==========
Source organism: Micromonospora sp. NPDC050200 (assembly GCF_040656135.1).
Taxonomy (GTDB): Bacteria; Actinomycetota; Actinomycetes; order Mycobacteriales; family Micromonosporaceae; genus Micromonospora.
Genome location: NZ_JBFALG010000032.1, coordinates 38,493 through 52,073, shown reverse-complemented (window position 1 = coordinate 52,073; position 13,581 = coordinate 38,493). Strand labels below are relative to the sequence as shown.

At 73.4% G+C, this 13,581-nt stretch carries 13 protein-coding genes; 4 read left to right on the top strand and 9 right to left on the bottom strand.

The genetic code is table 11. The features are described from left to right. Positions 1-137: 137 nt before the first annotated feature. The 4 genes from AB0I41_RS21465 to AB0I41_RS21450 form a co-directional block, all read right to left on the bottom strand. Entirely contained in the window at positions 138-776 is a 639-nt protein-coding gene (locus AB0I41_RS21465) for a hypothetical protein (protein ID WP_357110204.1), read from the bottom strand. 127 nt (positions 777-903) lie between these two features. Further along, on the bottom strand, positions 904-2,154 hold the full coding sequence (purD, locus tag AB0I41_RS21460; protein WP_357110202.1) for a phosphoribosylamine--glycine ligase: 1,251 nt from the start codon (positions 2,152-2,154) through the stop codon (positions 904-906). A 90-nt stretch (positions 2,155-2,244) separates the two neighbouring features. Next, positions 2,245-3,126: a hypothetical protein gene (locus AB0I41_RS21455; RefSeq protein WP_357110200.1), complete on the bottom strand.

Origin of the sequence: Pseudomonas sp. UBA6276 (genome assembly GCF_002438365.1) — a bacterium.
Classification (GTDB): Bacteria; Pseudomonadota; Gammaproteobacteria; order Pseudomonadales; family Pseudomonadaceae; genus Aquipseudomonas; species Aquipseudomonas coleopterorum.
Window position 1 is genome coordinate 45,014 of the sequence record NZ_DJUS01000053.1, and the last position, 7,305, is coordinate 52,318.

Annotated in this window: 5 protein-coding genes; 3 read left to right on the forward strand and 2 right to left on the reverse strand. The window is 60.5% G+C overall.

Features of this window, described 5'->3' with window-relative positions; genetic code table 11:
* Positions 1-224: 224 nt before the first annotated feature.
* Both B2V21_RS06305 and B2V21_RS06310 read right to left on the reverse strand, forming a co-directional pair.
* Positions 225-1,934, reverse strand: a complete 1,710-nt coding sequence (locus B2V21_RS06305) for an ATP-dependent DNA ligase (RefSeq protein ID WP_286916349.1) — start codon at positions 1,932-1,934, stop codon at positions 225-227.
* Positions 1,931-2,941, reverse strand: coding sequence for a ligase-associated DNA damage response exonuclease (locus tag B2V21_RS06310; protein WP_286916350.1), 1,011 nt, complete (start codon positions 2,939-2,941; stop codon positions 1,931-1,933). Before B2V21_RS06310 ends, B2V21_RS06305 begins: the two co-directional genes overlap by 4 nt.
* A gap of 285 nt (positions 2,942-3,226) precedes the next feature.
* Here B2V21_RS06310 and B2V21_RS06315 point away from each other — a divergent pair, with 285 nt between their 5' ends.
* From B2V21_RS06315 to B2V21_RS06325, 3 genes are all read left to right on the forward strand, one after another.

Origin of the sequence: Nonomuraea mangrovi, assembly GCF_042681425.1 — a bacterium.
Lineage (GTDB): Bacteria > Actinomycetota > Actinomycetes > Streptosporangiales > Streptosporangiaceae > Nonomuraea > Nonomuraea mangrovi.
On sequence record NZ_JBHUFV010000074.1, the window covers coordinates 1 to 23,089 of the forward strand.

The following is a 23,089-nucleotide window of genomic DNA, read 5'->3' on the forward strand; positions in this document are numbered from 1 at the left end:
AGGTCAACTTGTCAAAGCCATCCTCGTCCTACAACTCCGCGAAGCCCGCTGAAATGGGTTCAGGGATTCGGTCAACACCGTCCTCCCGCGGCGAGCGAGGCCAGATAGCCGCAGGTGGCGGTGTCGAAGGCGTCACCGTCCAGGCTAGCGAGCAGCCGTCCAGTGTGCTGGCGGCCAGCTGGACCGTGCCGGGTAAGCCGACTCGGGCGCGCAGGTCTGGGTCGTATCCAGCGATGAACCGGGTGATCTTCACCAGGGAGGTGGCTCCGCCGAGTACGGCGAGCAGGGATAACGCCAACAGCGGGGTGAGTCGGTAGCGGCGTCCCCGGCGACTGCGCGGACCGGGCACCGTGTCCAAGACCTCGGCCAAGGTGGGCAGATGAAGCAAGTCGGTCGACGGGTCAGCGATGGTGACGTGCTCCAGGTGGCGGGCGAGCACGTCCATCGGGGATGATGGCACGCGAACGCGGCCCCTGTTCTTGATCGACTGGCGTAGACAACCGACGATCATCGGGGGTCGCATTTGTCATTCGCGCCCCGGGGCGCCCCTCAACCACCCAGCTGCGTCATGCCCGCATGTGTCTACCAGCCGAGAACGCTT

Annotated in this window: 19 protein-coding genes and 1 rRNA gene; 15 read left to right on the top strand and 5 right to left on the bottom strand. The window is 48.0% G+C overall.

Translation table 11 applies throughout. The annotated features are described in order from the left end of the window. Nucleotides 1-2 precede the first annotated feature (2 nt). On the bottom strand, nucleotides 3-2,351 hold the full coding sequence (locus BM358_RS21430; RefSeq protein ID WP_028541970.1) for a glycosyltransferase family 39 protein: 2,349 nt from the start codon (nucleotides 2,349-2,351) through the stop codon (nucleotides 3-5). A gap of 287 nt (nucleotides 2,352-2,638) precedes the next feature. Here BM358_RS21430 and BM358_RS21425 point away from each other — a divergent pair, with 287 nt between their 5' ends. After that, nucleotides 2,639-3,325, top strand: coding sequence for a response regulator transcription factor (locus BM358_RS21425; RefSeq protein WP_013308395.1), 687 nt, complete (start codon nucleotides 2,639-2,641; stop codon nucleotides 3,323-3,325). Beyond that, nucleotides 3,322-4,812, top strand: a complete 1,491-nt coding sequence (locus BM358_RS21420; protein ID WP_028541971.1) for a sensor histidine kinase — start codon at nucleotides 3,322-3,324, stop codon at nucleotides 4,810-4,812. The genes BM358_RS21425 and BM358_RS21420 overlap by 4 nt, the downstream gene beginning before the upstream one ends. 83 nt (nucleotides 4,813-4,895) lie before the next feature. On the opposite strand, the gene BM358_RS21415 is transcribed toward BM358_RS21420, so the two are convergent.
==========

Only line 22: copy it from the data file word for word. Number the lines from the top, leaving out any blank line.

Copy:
AGGTCAACTTGTCAAAGCCATCCTCGTCCTACAACTCCGCGAAGCCCGCTGAAATGGGTTCAGGGATTCGGTCAACACCGTCCTCCCGCGGCGAGCGAGGCCAGATAGCCGCAGGTGGCGGTGTCGAAGGCGTCACCGTCCAGGCTAGCGAGCAGCCGTCCAGTGTGCTGGCGGCCAGCTGGACCGTGCCGGGTAAGCCGACTCGGGCGCGCAGGTCTGGGTCGTATCCAGCGATGAACCGGGTGATCTTCACCAGGGAGGTGGCTCCGCCGAGTACGGCGAGCAGGGATAACGCCAACAGCGGGGTGAGTCGGTAGCGGCGTCCCCGGCGACTGCGCGGACCGGGCACCGTGTCCAAGACCTCGGCCAAGGTGGGCAGATGAAGCAAGTCGGTCGACGGGTCAGCGATGGTGACGTGCTCCAGGTGGCGGGCGAGCACGTCCATCGGGGATGATGGCACGCGAACGCGGCCCCTGTTCTTGATCGACTGGCGTAGACAACCGACGATCATCGGGGGTCGCATTTGTCATTCGCGCCCCGGGGCGCCCCTCAACCACCCAGCTGCGTCATGCCCGCATGTGTCTACCAGCCGAGAACGCTT